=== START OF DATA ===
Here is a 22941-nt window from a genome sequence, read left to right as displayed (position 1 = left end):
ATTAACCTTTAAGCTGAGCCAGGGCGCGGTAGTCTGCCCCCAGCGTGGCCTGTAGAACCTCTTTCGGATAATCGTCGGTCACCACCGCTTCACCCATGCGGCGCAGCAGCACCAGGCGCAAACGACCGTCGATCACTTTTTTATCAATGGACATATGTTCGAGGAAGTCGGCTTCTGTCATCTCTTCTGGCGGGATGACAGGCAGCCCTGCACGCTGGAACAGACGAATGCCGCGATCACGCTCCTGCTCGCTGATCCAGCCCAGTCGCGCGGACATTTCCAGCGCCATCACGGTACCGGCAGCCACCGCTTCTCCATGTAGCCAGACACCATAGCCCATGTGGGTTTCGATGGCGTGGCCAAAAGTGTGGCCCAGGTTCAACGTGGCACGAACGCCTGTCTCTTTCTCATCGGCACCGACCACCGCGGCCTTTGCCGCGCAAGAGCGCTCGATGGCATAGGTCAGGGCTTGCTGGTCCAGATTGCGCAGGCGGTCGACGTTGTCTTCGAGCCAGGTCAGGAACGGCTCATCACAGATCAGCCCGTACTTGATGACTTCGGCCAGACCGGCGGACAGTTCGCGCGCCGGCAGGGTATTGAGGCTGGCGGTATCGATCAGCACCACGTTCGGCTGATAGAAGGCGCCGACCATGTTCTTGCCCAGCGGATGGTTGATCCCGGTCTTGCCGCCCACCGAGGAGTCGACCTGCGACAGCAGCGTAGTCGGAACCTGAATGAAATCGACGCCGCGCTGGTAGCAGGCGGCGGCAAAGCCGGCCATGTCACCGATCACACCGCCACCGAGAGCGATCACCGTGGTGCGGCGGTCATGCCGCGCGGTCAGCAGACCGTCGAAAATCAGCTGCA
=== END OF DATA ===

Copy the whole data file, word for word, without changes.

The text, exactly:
Here is a 22941-nt window from a genome sequence, read left to right as displayed (position 1 = left end):
ATTAACCTTTAAGCTGAGCCAGGGCGCGGTAGTCTGCCCCCAGCGTGGCCTGTAGAACCTCTTTCGGATAATCGTCGGTCACCACCGCTTCACCCATGCGGCGCAGCAGCACCAGGCGCAAACGACCGTCGATCACTTTTTTATCAATGGACATATGTTCGAGGAAGTCGGCTTCTGTCATCTCTTCTGGCGGGATGACAGGCAGCCCTGCACGCTGGAACAGACGAATGCCGCGATCACGCTCCTGCTCGCTGATCCAGCCCAGTCGCGCGGACATTTCCAGCGCCATCACGGTACCGGCAGCCACCGCTTCTCCATGTAGCCAGACACCATAGCCCATGTGGGTTTCGATGGCGTGGCCAAAAGTGTGGCCCAGGTTCAACGTGGCACGAACGCCTGTCTCTTTCTCATCGGCACCGACCACCGCGGCCTTTGCCGCGCAAGAGCGCTCGATGGCATAGGTCAGGGCTTGCTGGTCCAGATTGCGCAGGCGGTCGACGTTGTCTTCGAGCCAGGTCAGGAACGGCTCATCACAGATCAGCCCGTACTTGATGACTTCGGCCAGACCGGCGGACAGTTCGCGCGCCGGCAGGGTATTGAGGCTGGCGGTATCGATCAGCACCACGTTCGGCTGATAGAAGGCGCCGACCATGTTCTTGCCCAGCGGATGGTTGATCCCGGTCTTGCCGCCCACCGAGGAGTCGACCTGCGACAGCAGCGTAGTCGGAACCTGAATGAAATCGACGCCGCGCTGGTAGCAGGCGGCGGCAAAGCCGGCCATGTCACCGATCACACCGCCACCGAGAGCGATCACCGTGGTGCGGCGGTCATGCCGCGCGGTCAGCAGACCGTCGAAAATCAGCTGCA